2011 Spring Sports AwardsThe Daily Cal sports staff selects the best of the spring semester in Cal athletics.
Tuesday, April 26, 2011
Category: Sports > Spring
Best Male Athlete: Nathan Adrian
Nathan Adrian is the future of American sprinting, but was the present of the Cal men's swimming program this year that earned its first national title since 1980.
After seeing the Olympic gold medalist swim a few times, you come to expect the sprinter to dazzle you each time he touches the water. He certainly didn't disappoint in his senior campaign, not dropping a single short-distanced freestyle event.
In the preliminary round of the 100-yard freestyle, however, the Pac-10 Co-Swimmer of the Year looked human. Adrian, the top-seeded qualifier heading into the prelims, was the eighth-placed swimmer in the morning session, the last to qualify for the evening's finals.
But it didn't matter; he was merely conserving his energy to eventually claim his signature event. Adrian captured his third consecutive 100-yard title in a pool record time of 41.10 seconds.
After losing his crown in the 50-yard free last season, the CSCAA Swimmer of the Championships seized what was rightfully his yet again. He clocked in at 18.66, going down in the history books with the fastest American time. That's the fastest time in any stroke in history.
Over his four years of collegiate swimming - interrupted for a year due to his Olympic training - Adrian nabbed 11 national titles and set eight school records.
In addition to winning all of his individual races, Adrian anchored all three of the Bears' championship relay teams.
Adrian carried the Bears to a national title. He'll likely carry the Americans to Olympic glory.
Honorable Mention: Mike Morrison
Senior Mike Morrison of the Cal track and field team leads the pack that will compete in the fast-approaching NCAA championships.
He was last year's runner-up to Oregon's Ashton Eaton. Eaton won three straight NCAA titles in the decathlon, but graduated last year to open up the field again.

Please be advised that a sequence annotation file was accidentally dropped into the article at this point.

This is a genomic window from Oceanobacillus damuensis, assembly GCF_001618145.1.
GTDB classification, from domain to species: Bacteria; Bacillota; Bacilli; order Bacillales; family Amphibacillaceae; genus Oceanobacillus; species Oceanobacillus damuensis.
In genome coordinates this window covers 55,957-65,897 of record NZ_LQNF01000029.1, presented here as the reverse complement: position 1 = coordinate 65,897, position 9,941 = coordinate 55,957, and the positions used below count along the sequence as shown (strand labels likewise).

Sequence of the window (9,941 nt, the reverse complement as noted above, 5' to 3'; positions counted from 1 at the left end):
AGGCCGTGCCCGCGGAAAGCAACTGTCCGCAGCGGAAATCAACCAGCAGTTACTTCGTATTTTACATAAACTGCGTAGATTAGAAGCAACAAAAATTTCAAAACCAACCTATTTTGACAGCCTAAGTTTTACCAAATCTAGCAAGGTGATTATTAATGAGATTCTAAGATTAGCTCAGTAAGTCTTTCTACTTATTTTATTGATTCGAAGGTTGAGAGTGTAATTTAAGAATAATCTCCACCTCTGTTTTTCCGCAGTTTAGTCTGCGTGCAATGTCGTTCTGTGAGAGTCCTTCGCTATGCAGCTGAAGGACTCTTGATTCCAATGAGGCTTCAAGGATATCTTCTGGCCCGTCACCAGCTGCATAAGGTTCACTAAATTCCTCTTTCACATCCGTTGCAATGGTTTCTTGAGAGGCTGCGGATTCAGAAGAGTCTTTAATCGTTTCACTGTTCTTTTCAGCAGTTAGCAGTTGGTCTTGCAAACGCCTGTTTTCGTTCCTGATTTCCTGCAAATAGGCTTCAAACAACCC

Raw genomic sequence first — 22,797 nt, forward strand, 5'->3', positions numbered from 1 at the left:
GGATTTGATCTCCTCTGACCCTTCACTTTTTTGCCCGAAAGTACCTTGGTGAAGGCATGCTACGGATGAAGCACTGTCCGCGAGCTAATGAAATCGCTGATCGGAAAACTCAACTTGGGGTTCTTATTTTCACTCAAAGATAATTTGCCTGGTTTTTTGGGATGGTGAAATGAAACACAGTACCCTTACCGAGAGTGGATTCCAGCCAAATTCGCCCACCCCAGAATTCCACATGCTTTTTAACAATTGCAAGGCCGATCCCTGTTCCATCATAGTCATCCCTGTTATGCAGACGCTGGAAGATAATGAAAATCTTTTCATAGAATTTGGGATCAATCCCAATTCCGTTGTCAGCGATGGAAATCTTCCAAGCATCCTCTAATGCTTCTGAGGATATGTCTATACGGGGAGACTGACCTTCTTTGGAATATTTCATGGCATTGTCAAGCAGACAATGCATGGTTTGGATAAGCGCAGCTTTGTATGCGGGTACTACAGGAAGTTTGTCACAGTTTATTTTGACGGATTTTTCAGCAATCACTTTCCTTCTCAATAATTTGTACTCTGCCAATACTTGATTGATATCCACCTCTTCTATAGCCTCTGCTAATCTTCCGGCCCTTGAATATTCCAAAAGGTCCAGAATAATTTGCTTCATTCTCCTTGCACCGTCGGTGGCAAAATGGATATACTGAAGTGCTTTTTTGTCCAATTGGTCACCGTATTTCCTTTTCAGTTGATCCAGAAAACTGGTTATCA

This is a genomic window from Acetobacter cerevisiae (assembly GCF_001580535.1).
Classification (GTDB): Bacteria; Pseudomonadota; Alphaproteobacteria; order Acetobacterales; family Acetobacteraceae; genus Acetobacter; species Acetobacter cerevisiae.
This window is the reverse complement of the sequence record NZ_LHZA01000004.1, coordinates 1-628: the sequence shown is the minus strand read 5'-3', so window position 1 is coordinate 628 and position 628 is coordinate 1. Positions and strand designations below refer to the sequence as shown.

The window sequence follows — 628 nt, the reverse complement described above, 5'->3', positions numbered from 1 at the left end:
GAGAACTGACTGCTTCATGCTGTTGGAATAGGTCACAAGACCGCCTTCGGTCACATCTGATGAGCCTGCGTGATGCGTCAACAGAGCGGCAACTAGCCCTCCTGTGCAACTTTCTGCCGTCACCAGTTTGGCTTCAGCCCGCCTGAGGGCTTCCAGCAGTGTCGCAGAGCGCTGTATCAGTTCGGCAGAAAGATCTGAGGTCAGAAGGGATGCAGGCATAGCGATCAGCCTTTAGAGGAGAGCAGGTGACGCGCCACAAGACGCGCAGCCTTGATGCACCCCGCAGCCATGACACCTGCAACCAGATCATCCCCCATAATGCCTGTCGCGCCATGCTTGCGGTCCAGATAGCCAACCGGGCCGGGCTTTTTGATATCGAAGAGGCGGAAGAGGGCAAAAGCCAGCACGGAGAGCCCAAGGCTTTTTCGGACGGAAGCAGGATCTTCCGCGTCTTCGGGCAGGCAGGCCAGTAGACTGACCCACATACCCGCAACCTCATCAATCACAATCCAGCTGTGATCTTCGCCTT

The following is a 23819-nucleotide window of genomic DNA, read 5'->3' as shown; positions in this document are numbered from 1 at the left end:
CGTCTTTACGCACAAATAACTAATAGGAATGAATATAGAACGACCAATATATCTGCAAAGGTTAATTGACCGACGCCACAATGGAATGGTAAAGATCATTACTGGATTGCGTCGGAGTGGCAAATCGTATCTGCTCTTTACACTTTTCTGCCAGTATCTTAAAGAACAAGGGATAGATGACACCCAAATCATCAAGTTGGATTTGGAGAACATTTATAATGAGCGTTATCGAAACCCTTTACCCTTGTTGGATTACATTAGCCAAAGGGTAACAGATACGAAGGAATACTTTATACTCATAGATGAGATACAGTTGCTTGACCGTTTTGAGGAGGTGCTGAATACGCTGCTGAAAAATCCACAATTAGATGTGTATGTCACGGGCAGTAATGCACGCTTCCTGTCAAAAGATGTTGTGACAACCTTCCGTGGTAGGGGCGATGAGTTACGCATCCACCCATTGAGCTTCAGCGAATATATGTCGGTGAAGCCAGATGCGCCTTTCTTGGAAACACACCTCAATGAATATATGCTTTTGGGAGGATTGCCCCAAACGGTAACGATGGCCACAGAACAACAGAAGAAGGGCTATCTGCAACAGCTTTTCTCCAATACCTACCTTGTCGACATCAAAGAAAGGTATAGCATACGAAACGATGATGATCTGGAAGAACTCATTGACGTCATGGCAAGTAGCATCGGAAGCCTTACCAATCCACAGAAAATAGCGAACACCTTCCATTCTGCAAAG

Morrison leads the pack now.
He set a new personal record of 7,921 earlier this month to move him into third on Cal's all-time performer list.
Best Female Athlete: Jolene Henderson
Jolene Henderson has pitched over 218 innings this spring, easily more than anyone else in the Pac-10.
Luckily for the No. 12 Cal softball team, her arm hasn't felt tired at all.
That's not to say that the sophomore hasn't had injury troubles. A stress fracture in her hip a few weeks ago had her sitting out a handful of games on crutches.
But in a season that began without All-American Valerie Arioto - last year's ace (21-9, 1.43 ERA) and leading slugger (.819) broke her leg during the team's second spring practice - Henderson's emergence has been a godsend.
Her 27 wins and 0.74 ERA both top the Pac-10 - a conference that has six teams ranked among the top 13 in the country. ASU freshman Dallas Escobedo allows a next-best 1.49 runs per seven frames, a respectable number that's laughable next to Henderson's.
The sophomore has netted three Pac-10 Pitcher of the Week awards, also more than any other player. She was also named the NFCA National Player of the Week last week.
The squad is approaching the end of the regular season now, and while Ninemire is confident that Henderson has the endurance for the team's 26th consecutive postseason, she'll be careful to manage her pitch count down the stretch.
Much like last season, Cal is poised as a dark horse candidate for the Women's College World Series despite starting three freshmen in the infield. But this year, the Bears are only going as far as Henderson takes them.
Honorable Mention: Jana Juricova
In the newest tennis rankings Jana Juricova is No. 1 in both singles and doubles, and with good reason.
The junior finished her season in singles undefeated and dominated the doubles courts with senior Mari Andersson. Juricova defeated two then-No. 1 players - Stanford's Hilary Barte and USC's Maria Sanchez - in March. Her most memorable victory this season came two weeks ago, when the Slovakian grinded out a tough three-set victory against No. 3 Barte.
With Juricova carrying the torch, No. 8 Cal women's tennis team is aspiring to win its first NCAA title.
-Seung Y. Lee
Best Coach: David Durden
When the Cal men's swimming team lost consecutive meets to Stanford, some questioned its legitimacy as a national title contender. Coach Dave Durden was not among that group.
Just as he planned it, the Bears peaked at exactly the right time, and came away with the NCAA championship in March.
"It's all about the trust," senior Josh Daniels said. "If you put your faith in him, he'll take you pretty far."